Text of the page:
Mother of baby who died during 30 hours alone is freed

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The Independent Online
A mother whose six-month-old daughter died after being left alone for 30 hours without food or water yesterday walked free from the Old Bailey.

Antoinette Campbell, 23, was indulging her selfish wish "for a bit of freedom" when she left her baby, Desrae, to see her boyfriend.

But the court was told how doctors could not agree on the cause of the baby's death and that she could have fallen victim to cot death syndrome.

Campbell was put on probation for three years on condition she lives at a bail hostel.

The Recorder of London, Sir Lawrence Verney, told her: "This is an opportunity the court will not be able to repeat."He said it was clear from numerous reports that people wanted to help Campbell and the court wanted to help too.

Campbell had admitted child cruelty at an earlier hearing and was remanded for reports.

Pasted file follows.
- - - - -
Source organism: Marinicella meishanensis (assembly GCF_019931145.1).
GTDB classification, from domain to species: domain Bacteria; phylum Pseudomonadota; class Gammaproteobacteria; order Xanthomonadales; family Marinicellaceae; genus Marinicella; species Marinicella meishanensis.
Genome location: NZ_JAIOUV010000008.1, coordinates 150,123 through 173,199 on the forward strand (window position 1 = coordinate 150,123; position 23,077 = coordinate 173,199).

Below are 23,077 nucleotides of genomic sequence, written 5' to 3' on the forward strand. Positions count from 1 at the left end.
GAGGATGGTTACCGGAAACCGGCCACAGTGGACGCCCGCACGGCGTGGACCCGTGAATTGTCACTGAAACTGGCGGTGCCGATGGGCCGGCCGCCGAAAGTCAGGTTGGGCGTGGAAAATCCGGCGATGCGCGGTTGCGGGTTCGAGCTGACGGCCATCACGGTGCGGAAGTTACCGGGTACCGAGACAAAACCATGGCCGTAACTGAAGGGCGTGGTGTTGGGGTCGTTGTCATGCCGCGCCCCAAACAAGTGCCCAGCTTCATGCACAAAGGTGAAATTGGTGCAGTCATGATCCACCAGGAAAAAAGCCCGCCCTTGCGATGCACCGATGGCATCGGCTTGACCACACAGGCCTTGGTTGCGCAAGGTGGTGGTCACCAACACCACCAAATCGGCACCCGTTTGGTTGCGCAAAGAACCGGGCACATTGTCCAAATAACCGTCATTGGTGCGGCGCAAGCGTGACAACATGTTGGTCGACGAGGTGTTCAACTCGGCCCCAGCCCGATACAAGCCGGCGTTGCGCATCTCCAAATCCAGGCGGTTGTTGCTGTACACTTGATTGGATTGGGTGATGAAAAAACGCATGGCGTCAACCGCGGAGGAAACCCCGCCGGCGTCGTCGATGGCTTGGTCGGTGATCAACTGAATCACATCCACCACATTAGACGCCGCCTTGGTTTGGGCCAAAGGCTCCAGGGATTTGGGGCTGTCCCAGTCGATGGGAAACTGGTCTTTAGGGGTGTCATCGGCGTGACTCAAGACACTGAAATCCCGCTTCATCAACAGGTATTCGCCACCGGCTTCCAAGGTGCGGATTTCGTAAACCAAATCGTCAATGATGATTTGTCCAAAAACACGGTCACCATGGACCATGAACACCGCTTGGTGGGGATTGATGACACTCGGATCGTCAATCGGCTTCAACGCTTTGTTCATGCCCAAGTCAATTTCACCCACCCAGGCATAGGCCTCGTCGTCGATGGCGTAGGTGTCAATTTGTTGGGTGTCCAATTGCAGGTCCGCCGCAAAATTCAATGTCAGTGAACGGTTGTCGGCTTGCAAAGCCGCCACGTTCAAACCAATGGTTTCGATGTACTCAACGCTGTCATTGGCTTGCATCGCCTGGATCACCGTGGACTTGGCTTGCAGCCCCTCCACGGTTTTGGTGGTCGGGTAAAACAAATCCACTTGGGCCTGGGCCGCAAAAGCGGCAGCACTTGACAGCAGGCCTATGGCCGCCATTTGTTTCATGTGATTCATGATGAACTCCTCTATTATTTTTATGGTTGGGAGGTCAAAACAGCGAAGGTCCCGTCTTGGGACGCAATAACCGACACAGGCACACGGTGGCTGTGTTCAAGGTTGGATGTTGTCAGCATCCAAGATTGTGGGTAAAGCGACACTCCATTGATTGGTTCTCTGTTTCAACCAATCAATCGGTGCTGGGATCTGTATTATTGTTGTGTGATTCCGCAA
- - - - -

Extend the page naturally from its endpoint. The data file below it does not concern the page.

Her plea of not guilty to the manslaughter of her baby was accepted by the Crown after Mark Dennis, for the prosecution, said doctors could not agree on the cause of death. Although a pathologist had found signs of dehydration and starvation, two paediatricians disagreed these factors were the cause of death.

They decided the baby had died only a few hours after her mother had abandoned her at her council flat in Kilburn, north-west London, either from cot death syndrome or metabolic disorder. Mr Dennis said it was impossible to quantify how much the stress of abandonment had had on these natural causes of death.

When the baby died Campbell left her early on Friday evening and went to visit her boyfriend, the baby's father. She pretended to him her mother was looking after Desrae.

Campbell stayed the night and did not return to her own home until late on Saturday night, after visiting another friend on the way home.

Campbell admitted to police she had abandoned her baby. She said she had only intended to stay for a while at her boyfriend's because he had complained in the past about her not getting a babysitter.

"When she [Desrae] wasn't there it was providing her with a bit of freedom, a bit of space, a bit of thinking time. She admits it was no excuse and that she was being selfish in all she has done," Jeremy Dein, defending, told the court.